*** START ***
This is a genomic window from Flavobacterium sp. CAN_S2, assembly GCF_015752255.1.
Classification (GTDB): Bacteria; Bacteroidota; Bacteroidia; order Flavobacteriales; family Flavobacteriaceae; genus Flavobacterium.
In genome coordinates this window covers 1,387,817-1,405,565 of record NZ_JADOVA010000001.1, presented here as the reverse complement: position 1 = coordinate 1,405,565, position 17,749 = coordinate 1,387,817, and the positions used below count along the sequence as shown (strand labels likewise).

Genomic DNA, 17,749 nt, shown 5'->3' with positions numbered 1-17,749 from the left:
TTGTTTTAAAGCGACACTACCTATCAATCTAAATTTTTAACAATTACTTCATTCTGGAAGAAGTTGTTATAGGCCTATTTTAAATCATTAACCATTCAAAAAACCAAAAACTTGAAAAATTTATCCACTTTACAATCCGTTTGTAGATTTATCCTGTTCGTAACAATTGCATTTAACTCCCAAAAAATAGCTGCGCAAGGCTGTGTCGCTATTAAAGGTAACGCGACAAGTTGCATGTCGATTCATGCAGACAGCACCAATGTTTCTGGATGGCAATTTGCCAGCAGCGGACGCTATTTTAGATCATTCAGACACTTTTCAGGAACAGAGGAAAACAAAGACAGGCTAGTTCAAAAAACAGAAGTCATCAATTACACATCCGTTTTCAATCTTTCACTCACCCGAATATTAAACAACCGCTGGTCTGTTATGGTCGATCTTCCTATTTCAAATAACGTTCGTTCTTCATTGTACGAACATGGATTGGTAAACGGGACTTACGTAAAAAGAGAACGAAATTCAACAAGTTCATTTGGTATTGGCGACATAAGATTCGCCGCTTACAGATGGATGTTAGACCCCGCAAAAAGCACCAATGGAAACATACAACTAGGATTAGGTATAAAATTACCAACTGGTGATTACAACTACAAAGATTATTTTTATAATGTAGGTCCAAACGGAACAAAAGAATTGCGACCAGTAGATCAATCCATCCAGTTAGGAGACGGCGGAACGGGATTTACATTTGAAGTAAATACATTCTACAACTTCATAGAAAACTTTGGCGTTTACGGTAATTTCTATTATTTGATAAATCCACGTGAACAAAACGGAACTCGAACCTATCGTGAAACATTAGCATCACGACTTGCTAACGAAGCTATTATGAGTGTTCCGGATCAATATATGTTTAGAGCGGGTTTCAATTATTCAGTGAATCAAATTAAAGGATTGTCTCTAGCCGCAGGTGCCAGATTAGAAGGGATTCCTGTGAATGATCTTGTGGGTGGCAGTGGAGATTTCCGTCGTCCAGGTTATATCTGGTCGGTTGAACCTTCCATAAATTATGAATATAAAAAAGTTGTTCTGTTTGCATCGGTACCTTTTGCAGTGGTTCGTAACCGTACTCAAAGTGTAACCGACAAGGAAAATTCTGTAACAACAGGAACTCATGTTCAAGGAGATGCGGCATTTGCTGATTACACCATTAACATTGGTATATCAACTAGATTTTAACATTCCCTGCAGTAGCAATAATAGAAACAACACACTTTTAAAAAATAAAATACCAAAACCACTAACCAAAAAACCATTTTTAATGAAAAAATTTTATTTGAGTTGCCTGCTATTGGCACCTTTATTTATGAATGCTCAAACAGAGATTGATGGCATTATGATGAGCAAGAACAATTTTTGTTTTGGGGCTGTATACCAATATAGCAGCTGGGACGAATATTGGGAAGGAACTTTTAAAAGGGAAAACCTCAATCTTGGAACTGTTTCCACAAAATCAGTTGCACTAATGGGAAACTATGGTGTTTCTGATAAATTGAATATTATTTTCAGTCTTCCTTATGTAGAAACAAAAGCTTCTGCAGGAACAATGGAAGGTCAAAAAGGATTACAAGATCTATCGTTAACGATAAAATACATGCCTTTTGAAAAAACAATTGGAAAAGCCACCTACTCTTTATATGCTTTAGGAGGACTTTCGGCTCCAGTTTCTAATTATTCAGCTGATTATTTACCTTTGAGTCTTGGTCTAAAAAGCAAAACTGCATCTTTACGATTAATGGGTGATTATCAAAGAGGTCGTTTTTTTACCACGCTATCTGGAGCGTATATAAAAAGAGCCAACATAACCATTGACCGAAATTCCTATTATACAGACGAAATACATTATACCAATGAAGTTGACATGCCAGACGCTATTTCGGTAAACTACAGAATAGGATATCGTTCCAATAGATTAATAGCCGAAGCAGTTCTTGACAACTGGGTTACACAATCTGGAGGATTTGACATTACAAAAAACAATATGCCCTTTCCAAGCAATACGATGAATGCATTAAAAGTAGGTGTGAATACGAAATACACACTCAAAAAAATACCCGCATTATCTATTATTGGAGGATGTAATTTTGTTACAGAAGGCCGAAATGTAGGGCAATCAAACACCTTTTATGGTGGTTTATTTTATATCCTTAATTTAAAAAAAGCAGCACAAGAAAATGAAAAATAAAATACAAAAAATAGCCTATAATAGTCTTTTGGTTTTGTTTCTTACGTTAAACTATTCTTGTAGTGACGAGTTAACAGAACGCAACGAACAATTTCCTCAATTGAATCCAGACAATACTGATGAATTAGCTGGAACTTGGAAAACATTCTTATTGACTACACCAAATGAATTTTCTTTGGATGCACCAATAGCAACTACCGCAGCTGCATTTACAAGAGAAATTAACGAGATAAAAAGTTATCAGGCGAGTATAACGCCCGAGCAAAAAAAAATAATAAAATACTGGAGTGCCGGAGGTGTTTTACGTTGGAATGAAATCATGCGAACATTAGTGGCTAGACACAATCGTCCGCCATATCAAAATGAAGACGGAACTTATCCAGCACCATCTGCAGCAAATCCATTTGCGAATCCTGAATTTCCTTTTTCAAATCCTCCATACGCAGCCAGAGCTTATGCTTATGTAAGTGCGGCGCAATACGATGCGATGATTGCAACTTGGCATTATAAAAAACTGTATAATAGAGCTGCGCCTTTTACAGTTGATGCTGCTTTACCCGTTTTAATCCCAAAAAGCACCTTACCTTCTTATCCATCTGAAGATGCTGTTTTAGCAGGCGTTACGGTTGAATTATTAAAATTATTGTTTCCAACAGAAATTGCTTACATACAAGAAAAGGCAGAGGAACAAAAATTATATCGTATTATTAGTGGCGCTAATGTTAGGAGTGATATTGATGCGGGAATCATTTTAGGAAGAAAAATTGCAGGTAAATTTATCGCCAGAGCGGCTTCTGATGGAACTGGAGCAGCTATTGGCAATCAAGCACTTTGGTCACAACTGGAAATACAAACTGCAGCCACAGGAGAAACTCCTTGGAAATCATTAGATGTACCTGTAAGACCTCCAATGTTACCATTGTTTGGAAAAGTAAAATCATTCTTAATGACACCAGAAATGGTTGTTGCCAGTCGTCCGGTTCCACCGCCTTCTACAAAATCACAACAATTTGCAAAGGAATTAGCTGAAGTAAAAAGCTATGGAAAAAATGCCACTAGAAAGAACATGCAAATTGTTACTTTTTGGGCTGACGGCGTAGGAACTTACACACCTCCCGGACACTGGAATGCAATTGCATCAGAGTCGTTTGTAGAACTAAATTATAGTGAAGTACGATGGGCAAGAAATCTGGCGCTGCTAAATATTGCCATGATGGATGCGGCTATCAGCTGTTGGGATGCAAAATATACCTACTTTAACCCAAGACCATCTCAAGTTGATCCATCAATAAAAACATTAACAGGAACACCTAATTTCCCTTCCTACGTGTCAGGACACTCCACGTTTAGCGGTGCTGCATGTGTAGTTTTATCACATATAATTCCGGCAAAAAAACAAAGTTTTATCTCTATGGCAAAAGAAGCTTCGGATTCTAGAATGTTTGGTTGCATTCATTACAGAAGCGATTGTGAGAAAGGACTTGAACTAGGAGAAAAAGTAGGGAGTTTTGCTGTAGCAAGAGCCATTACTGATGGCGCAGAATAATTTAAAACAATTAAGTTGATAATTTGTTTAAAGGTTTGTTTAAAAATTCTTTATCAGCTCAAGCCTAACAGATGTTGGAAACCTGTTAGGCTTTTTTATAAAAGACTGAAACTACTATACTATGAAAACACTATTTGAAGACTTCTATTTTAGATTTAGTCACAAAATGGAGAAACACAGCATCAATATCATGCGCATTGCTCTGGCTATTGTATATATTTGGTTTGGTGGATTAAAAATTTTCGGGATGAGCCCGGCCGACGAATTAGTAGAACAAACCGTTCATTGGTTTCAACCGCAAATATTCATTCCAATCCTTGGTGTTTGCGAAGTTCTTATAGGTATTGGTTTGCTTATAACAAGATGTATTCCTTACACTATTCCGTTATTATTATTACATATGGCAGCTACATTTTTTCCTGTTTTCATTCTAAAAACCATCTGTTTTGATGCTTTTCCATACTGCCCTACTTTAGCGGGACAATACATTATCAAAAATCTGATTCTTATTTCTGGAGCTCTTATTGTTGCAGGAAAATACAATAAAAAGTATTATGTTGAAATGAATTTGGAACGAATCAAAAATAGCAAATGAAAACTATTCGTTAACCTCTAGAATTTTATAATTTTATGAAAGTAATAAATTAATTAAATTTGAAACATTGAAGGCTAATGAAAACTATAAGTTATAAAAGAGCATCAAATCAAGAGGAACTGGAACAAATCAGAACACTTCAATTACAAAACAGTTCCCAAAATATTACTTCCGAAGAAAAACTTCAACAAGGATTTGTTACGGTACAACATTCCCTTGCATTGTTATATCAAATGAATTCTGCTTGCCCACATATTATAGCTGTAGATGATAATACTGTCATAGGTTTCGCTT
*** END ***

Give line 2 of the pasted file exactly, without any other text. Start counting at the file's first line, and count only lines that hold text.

Classification (GTDB): Bacteria; Bacteroidota; Bacteroidia; order Flavobacteriales; family Flavobacteriaceae; genus Flavobacterium.